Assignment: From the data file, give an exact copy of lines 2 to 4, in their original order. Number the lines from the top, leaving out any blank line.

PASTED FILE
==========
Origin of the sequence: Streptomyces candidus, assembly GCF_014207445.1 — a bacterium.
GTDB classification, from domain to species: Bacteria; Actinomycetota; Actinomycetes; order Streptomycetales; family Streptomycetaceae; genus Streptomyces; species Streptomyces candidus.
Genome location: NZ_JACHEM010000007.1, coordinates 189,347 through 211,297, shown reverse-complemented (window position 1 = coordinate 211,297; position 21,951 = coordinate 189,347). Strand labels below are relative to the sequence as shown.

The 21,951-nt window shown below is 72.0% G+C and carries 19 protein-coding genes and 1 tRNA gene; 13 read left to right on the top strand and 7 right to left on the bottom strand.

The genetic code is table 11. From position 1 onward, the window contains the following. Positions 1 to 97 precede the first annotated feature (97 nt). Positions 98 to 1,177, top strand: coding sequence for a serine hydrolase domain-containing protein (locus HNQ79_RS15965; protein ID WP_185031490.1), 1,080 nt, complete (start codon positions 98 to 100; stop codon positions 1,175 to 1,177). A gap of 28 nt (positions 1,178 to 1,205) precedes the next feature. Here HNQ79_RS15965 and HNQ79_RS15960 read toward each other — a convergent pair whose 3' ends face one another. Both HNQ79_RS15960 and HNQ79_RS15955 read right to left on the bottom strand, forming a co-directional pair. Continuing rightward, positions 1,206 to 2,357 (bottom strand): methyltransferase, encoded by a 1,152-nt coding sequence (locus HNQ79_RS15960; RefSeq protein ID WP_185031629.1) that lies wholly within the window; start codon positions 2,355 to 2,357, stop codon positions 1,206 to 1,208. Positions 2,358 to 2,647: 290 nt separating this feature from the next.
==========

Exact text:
GTDB classification, from domain to species: Bacteria; Actinomycetota; Actinomycetes; order Streptomycetales; family Streptomycetaceae; genus Streptomyces; species Streptomyces candidus.
Genome location: NZ_JACHEM010000007.1, coordinates 189,347 through 211,297, shown reverse-complemented (window position 1 = coordinate 211,297; position 21,951 = coordinate 189,347). Strand labels below are relative to the sequence as shown.

The 21,951-nt window shown below is 72.0% G+C and carries 19 protein-coding genes and 1 tRNA gene; 13 read left to right on the top strand and 7 right to left on the bottom strand.